A life insurance trust is a trust that can buy life insurance policies on the person who establishes the trust (called the grantor), the grantor’s spouse or the trust beneficiaries. The trust owns the insurance policy and collects death proceeds when you die. A trustee — whom you choose to carry out your wishes — distributes the benefits to the beneficiaries according to the terms in the trust document, which identifies who the beneficiaries are, how and when they may receive distributions, and how the money may be invested.
Beneficiaries can be individuals, institutions, trustees or an estate. By naming beneficiaries, you ensure that your assets go where you want them to.
There are revocable and irrevocable trusts. When it is revocable, that means you may make changes or revoke it. An irrevocable trust means you may not revoke, alter or amend the trust once it has been established.
You may establish a life insurance trust to:
- Provide security for your loved ones after your death, while still maintaining some control over how the proceeds are invested and distributed to your beneficiaries.
- Provide liquidity to your estate to pay debts and obligations.
If it’s a revocable trust and you are the trustee, death proceeds could be reduced significantly in paying estate taxes. That’s why many life insurance trust purchasers keep the death benefit out of their taxable estate: to reduce or even eliminate estate taxes so more of your assets go to your heirs. (Of course, you need to consider whether your estate is large enough to make estate taxes an issue for you.)
Naming your trust as beneficiary gives you more control to:
- Provide immediate cash to pay taxes and expenses.
- Reduce estate taxes by excluding life insurance proceeds from your estate.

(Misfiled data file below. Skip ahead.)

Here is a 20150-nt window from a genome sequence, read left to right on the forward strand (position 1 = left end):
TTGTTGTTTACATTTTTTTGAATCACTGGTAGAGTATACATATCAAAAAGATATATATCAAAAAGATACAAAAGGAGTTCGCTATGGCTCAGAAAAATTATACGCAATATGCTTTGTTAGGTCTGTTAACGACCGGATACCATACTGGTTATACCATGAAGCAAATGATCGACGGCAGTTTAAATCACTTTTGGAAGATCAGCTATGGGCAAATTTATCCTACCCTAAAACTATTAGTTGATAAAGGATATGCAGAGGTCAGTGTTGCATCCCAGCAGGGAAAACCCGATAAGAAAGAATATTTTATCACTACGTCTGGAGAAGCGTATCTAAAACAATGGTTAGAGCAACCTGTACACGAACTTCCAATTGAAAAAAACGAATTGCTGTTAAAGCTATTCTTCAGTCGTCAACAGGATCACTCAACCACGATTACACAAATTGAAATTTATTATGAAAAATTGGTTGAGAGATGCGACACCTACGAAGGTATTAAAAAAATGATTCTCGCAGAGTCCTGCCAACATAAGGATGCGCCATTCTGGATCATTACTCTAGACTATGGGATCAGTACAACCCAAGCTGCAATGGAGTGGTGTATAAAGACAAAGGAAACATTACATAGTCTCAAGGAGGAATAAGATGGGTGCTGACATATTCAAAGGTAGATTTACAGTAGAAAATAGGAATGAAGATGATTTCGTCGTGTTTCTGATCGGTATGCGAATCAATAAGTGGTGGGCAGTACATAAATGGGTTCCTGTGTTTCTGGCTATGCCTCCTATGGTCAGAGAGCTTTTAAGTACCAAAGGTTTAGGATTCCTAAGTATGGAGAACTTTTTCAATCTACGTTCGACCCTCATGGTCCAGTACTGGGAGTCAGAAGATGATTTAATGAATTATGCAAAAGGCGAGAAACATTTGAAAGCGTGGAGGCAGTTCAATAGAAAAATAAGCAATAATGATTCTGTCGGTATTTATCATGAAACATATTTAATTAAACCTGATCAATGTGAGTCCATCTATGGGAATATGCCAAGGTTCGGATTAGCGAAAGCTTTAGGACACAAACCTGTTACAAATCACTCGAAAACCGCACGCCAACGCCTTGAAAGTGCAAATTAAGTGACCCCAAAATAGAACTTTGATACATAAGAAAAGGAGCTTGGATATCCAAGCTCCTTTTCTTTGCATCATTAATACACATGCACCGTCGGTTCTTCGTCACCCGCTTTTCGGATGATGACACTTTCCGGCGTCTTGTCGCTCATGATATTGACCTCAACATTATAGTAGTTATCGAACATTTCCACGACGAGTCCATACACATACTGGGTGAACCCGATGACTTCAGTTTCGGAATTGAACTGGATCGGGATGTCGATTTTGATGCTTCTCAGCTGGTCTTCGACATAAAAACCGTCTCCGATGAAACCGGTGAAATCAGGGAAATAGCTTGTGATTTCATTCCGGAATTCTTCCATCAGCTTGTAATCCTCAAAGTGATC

- Avoid delays and legal fees associated with probate.
- Ensure proceeds are received free from income and estate taxes.
- Control the policy and how proceeds are used after you’re gone.
- Provide income to your significant other without insurance proceeds being included in your spouse’s estate.
A trust can also help if it turns out that a beneficiary is incapacitated when you die. Typically, an insurance company will not pay out to anyone declared “incompetent,” and that means the courts will get involved, which could mean a time-consuming and expensive process. But if the trust, rather than the individual, is the beneficiary of the policy, the trustee can use the proceeds to provide for the incapacitated loved one and the estate can likely avoid court intervention.
Trusts can also be of great use if you are worried about how beneficiaries will spend their money. Will they quickly fritter away a lump sum payment that is supposed to last them for the long term? A spendthrift provision can pay your heirs a monthly “allowance” for living expenses, for example. Such a clause may also protect a payout from creditors.
An insurance trust, in any form, is not necessarily right for everyone. We’d be happy to discuss whether it, or another tool, might be right for you.
Read our past article, “How To Protect Your Money From Medicaid”
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